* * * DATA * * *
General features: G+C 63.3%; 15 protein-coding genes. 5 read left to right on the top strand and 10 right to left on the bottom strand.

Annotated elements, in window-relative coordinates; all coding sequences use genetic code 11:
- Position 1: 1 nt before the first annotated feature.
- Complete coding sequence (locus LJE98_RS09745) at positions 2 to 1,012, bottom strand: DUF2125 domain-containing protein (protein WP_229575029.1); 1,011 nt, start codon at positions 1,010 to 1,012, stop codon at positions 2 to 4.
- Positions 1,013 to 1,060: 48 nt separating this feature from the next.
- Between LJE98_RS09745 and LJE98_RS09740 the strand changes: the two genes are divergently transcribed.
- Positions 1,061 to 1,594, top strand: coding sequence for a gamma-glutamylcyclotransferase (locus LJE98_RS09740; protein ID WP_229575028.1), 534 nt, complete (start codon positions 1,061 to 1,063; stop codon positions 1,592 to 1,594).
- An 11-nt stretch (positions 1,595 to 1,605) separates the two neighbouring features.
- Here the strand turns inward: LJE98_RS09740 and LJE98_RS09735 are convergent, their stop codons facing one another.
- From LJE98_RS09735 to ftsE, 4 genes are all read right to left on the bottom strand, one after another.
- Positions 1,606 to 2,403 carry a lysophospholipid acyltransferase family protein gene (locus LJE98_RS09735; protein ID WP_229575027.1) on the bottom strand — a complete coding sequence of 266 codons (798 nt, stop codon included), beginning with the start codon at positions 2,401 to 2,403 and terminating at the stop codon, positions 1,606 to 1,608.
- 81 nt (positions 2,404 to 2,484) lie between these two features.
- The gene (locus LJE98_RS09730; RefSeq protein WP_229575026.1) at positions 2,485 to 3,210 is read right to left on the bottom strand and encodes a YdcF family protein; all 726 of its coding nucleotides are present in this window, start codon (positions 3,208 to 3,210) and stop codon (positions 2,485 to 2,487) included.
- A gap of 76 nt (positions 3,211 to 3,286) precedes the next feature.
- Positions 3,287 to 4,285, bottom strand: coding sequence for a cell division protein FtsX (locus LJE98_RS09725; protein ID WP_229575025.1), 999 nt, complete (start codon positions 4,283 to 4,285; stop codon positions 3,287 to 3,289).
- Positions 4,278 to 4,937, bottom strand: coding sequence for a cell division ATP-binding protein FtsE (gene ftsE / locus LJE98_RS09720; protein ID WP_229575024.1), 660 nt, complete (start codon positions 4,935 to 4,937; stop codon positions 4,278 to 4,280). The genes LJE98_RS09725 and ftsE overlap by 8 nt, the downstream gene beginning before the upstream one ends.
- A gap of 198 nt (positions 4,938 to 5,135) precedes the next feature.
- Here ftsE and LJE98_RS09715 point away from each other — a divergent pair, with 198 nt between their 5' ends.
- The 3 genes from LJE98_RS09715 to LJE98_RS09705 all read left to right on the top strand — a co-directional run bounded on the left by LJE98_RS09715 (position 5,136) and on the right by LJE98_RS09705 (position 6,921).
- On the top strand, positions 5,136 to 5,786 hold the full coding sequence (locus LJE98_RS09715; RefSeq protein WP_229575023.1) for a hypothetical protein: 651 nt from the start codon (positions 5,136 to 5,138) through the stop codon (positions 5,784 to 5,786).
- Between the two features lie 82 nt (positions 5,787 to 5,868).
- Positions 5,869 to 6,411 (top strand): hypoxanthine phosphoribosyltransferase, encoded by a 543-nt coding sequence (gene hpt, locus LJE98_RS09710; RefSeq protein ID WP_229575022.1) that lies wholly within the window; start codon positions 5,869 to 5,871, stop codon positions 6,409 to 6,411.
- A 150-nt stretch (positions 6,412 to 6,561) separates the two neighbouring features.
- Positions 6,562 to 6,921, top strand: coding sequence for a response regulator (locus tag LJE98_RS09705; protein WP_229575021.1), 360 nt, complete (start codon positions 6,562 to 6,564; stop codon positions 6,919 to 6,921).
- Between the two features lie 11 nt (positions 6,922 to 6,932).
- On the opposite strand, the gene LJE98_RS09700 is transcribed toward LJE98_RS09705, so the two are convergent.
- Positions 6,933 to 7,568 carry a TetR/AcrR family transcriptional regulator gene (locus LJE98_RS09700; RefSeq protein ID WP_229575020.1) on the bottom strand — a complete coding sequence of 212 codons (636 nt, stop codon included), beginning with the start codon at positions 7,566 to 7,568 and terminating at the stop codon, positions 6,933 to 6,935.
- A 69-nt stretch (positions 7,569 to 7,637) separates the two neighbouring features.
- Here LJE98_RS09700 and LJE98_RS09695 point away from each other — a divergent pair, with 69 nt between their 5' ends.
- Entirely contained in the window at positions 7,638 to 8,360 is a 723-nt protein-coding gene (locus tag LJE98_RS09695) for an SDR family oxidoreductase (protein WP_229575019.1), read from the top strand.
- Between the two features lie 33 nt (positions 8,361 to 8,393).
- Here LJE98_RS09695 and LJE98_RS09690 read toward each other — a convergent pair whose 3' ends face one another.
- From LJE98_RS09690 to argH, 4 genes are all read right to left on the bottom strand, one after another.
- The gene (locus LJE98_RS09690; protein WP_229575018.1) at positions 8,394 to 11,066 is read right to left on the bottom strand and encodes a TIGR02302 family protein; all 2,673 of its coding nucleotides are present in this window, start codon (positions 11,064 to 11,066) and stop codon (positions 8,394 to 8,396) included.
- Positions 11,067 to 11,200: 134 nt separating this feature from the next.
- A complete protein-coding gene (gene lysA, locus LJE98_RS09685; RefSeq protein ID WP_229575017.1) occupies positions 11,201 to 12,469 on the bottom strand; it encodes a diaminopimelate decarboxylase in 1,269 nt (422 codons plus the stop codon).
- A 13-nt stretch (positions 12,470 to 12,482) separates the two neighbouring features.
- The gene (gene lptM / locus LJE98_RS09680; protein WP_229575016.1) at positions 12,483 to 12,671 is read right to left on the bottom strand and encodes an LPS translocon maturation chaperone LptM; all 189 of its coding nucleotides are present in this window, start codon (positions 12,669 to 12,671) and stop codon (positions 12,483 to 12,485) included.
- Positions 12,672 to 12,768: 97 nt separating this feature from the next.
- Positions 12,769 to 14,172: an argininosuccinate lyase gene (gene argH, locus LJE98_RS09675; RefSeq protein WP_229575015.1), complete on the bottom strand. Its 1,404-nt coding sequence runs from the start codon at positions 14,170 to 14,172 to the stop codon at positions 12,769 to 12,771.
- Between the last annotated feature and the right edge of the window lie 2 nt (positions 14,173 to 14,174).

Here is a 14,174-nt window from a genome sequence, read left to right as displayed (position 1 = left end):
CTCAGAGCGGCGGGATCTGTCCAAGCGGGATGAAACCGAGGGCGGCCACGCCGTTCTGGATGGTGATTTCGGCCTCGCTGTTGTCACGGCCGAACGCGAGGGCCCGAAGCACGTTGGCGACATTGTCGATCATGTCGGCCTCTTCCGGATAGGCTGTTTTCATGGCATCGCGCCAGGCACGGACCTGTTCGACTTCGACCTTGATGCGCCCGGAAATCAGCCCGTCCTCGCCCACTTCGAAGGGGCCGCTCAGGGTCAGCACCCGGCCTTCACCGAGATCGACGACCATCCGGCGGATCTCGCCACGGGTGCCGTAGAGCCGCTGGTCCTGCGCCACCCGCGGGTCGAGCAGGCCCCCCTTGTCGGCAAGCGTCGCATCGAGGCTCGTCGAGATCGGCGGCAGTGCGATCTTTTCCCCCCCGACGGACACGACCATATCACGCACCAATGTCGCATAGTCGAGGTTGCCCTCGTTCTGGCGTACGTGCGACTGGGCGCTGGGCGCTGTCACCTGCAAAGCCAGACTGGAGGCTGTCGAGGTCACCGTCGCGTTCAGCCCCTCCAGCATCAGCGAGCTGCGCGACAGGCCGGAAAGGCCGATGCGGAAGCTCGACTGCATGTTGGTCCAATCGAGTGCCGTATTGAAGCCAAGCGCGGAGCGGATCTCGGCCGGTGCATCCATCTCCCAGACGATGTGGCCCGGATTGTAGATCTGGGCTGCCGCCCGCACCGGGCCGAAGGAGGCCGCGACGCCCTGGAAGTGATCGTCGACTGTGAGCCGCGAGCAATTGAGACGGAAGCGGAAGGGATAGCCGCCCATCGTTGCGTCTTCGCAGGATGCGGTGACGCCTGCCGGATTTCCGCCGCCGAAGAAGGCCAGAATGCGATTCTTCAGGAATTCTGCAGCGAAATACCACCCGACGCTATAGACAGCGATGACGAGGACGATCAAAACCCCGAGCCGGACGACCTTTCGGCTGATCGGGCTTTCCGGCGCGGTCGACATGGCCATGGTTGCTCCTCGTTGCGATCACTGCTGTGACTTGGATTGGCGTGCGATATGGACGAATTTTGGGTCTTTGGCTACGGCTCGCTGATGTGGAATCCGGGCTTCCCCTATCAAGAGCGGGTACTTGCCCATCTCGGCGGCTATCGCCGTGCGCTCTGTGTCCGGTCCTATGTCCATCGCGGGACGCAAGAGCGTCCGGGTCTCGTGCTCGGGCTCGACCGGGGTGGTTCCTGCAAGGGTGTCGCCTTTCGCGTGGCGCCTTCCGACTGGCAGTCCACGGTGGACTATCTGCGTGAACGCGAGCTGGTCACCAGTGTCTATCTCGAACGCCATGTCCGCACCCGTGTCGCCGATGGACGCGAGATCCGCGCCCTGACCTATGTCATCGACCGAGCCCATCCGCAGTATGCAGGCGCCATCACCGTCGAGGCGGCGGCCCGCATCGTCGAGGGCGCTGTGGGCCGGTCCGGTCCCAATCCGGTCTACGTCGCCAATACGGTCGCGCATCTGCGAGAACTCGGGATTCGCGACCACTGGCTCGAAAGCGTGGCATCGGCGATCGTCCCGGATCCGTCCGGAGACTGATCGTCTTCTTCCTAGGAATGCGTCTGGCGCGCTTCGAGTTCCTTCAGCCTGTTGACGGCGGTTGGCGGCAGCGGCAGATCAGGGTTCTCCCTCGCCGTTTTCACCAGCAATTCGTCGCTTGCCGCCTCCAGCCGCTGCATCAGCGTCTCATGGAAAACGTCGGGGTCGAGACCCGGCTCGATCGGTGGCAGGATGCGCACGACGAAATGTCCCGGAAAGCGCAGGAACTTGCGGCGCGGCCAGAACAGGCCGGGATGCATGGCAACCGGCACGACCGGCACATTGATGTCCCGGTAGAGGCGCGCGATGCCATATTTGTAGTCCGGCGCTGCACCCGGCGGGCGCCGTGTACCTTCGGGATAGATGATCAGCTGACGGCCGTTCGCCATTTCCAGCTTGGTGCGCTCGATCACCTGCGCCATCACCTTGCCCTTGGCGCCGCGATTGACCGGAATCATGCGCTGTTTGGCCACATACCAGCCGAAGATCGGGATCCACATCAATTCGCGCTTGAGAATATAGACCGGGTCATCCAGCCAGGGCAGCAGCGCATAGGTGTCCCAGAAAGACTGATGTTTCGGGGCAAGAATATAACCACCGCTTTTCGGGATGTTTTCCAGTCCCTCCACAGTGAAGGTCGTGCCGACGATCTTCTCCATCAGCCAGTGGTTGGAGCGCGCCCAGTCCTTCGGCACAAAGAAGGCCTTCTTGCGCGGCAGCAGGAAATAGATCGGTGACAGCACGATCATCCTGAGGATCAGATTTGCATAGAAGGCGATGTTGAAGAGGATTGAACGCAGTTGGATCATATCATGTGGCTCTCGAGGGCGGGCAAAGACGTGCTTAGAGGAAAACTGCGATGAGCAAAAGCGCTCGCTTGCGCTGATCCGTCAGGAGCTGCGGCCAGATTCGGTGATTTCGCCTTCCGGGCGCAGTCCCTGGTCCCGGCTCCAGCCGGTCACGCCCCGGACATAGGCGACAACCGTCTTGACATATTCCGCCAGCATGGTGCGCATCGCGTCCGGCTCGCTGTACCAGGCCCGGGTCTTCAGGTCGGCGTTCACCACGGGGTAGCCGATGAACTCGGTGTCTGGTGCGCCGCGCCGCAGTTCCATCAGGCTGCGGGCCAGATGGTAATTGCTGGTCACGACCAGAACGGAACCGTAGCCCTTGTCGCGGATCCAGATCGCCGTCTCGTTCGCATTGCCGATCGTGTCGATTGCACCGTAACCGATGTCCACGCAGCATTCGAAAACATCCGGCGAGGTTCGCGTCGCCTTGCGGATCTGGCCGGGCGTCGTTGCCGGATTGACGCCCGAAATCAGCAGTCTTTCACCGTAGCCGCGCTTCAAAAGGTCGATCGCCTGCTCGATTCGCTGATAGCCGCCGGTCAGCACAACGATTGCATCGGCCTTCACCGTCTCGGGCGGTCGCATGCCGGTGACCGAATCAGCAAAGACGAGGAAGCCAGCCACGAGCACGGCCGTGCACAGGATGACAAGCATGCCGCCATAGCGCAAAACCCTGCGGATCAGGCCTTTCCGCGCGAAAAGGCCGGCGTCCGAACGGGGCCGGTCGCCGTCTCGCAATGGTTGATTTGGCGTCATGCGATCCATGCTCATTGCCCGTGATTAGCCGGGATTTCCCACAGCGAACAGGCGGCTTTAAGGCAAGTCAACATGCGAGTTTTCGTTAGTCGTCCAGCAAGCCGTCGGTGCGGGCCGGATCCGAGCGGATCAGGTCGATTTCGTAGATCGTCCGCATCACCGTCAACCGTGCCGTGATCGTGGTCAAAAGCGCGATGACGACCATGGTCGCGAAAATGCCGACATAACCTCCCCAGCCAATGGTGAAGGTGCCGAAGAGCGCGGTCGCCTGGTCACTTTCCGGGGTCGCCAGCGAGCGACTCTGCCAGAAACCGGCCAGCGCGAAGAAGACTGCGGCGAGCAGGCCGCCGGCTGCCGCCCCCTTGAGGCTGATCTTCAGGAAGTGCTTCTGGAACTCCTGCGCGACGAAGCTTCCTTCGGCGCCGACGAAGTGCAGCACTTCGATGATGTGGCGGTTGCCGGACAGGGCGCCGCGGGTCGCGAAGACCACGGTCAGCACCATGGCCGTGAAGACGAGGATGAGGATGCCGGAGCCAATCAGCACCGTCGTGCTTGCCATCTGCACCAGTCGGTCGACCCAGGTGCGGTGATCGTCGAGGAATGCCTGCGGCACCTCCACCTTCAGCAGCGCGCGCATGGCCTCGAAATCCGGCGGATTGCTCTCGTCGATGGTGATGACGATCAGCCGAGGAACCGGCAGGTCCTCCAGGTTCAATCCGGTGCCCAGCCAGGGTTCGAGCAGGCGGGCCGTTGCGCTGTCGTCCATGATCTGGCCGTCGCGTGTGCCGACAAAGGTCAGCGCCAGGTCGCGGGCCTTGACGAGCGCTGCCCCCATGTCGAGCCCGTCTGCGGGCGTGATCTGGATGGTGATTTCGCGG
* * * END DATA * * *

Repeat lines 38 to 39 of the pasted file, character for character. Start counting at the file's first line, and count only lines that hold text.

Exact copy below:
- The gene (gene lptM / locus LJE98_RS09680; protein WP_229575016.1) at positions 12,483 to 12,671 is read right to left on the bottom strand and encodes an LPS translocon maturation chaperone LptM; all 189 of its coding nucleotides are present in this window, start codon (positions 12,669 to 12,671) and stop codon (positions 12,483 to 12,485) included.
- Positions 12,672 to 12,768: 97 nt separating this feature from the next.